There’s a lot of rubbish spouted about how to write a winning CV. Some of the worst advice I ever got was at University, but that’s not a surprise.
A CV has to sell you and where you want to be. There’s no point in dwelling on successes of four or five years ago unless they are incredibly relevant or very high end. What are you doing NOW? What are you offering a company looking forward and how are your skills going to be useful to them?
I posted up on another blog site the other day about how it’s okay to be awesome most of the time. This is one of these times. Your CV has to make potential employers want you. You’re up against probably hundreds of other people. What is it that makes you stand out? Why are you awesome and why are you going to be an asset to the company you’ve applied to? Be ruthless and sing your praises.
Linked in posted up a useful article last week ‘The #1 Career Mistake Capable People Make‘. It likened a badly constructed CV to a tent with too many poles of equal height. Bear with me – it does make sense.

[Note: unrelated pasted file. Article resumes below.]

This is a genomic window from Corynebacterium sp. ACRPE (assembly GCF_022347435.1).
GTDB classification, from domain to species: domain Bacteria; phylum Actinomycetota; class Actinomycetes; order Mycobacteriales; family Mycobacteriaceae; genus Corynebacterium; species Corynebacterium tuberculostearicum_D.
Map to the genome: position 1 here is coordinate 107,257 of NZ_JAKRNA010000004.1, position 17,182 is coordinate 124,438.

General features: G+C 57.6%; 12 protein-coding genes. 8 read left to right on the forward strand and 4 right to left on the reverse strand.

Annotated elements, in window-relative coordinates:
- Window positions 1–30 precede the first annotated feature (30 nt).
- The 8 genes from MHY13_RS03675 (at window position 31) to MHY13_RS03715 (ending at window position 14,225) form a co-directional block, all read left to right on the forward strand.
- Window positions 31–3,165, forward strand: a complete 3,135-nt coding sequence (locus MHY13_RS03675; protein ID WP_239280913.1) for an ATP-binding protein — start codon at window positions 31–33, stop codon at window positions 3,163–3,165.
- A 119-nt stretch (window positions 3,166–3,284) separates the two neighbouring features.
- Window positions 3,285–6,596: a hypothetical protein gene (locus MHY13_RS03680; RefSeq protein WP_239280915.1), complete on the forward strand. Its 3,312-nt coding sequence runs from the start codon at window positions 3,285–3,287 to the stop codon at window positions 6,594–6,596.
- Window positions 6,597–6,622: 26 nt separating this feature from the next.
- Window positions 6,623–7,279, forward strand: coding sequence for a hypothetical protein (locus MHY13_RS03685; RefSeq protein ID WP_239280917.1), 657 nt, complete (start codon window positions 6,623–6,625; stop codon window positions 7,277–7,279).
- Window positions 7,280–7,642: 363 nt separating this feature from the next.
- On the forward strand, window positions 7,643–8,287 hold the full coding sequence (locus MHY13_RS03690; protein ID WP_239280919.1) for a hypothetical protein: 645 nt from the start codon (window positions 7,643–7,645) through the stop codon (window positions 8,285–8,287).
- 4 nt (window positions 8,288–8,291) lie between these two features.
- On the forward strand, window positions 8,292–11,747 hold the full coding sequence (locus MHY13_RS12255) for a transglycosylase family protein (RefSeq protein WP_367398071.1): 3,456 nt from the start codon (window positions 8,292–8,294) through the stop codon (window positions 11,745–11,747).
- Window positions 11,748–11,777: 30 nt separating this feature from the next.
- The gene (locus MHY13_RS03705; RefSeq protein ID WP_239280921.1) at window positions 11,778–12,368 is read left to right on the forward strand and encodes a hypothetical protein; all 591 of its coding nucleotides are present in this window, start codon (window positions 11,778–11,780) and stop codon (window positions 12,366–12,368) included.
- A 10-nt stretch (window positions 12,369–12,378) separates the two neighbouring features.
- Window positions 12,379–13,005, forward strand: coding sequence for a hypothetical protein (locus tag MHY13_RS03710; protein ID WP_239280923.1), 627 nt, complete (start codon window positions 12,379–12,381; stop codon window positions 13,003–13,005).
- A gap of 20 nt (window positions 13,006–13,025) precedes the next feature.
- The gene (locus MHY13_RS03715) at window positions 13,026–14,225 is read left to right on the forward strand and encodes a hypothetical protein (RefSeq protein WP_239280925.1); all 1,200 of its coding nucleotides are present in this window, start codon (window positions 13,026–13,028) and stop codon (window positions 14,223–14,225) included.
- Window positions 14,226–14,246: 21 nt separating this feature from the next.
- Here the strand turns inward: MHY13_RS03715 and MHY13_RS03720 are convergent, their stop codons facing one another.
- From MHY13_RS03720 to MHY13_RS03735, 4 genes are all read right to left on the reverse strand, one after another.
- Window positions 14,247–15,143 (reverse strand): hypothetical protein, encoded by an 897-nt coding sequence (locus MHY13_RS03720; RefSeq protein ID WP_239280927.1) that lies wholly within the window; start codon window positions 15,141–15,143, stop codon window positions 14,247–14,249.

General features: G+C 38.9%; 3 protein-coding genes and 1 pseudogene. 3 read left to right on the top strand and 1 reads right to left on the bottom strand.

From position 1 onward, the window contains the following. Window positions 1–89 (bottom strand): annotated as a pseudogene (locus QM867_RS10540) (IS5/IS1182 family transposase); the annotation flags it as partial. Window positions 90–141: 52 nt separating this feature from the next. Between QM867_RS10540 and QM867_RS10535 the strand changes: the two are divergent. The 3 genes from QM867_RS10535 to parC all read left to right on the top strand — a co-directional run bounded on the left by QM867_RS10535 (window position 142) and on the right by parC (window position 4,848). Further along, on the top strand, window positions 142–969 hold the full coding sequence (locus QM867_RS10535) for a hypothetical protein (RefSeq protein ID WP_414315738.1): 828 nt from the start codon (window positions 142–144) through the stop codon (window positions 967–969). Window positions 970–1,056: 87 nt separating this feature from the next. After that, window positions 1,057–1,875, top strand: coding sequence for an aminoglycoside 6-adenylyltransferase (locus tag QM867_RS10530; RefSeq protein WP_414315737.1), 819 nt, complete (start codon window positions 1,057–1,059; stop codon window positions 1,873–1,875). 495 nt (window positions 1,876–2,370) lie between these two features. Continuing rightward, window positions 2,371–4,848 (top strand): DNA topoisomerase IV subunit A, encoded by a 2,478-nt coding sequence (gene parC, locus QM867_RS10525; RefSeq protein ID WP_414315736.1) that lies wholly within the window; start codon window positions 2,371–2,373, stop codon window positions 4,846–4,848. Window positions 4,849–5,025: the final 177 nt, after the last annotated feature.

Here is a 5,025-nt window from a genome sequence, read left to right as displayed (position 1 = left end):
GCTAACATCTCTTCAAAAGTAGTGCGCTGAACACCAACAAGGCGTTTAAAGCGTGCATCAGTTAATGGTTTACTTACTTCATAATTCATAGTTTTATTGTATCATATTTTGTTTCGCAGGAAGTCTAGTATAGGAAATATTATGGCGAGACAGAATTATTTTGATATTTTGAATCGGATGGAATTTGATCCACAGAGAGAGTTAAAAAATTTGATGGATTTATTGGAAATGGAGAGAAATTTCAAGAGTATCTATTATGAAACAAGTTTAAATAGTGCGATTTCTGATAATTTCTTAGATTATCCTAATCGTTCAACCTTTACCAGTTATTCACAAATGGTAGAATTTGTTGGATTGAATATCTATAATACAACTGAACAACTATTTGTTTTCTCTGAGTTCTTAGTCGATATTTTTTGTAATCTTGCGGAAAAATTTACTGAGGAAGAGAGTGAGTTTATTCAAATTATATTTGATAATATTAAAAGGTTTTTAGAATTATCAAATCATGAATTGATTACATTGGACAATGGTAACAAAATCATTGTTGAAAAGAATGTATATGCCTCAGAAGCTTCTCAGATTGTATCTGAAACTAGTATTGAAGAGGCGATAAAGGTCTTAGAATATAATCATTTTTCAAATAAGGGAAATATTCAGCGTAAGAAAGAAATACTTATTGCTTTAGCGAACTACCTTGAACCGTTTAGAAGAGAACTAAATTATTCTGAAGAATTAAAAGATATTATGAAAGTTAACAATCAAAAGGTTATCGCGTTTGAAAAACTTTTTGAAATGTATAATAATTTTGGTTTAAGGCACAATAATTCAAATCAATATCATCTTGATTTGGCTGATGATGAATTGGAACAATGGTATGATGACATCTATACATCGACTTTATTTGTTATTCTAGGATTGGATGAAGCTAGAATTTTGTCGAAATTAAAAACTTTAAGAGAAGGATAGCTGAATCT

The advice is to have limited skills that stand out. Make it easy for employers you’re targeting to see your strong points. Don’t have a lot of mediocre skills that don’t make you stand out from all the other applicants. Make it obvious what you are good at and what you want so that when you reach interview stage you can talk confidently and passionately about what you can do. Make it clear what your tallest tent poles are.
I applied this to a marketing course I went on a couple of weeks back. There’s no point in targeting everyone. Aim at your ideal customer and go get them. It’s just the same with job applications.
‘The Disciplined Pursuit of Less‘ runs along similar lines and shows how you can declutter your skill set. But it also reminds you that ‘success is a catalyst for failure’. A scary thought. When you’re at the top the only way is down. So try to pace yourself and keep your sights high but realistic. You will have to climb ladders and sometimes you might have to go down before you can go up again. It’s the nature of the beast.